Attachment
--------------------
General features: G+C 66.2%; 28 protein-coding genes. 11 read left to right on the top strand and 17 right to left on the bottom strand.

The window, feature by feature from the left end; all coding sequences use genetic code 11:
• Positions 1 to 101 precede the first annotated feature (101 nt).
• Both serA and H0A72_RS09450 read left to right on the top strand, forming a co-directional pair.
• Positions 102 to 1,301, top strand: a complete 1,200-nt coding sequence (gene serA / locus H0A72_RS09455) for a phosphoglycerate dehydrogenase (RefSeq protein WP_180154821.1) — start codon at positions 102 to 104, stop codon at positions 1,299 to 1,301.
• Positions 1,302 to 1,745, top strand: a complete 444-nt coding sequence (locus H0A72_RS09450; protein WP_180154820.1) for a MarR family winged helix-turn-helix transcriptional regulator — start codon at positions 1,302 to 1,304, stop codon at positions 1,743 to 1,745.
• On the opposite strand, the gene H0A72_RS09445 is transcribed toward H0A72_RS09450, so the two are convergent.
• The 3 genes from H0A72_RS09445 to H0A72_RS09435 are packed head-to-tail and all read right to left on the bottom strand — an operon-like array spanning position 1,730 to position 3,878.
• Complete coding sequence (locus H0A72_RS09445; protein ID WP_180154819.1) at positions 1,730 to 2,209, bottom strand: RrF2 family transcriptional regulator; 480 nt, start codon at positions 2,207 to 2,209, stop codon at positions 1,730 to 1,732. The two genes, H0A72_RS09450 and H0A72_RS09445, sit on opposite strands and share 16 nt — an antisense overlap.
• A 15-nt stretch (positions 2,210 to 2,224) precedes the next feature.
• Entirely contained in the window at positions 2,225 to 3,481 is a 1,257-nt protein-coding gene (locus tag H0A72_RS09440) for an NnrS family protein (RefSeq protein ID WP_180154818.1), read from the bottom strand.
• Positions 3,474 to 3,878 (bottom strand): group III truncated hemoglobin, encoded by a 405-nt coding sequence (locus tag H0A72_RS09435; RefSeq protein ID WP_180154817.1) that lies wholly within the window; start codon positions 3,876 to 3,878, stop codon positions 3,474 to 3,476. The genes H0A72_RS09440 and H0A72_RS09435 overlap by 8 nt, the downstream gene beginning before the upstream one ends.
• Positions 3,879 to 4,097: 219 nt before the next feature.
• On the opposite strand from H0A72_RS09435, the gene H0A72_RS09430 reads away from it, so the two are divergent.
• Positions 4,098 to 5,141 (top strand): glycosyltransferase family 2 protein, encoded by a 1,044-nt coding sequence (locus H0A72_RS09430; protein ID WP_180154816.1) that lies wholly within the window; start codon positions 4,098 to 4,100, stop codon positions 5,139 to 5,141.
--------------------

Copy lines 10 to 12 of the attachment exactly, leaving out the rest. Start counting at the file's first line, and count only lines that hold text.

• A 15-nt stretch (positions 2,210 to 2,224) precedes the next feature.
• Entirely contained in the window at positions 2,225 to 3,481 is a 1,257-nt protein-coding gene (locus tag H0A72_RS09440) for an NnrS family protein (RefSeq protein ID WP_180154818.1), read from the bottom strand.
• Positions 3,474 to 3,878 (bottom strand): group III truncated hemoglobin, encoded by a 405-nt coding sequence (locus tag H0A72_RS09435; RefSeq protein ID WP_180154817.1) that lies wholly within the window; start codon positions 3,876 to 3,878, stop codon positions 3,474 to 3,476. The genes H0A72_RS09440 and H0A72_RS09435 overlap by 8 nt, the downstream gene beginning before the upstream one ends.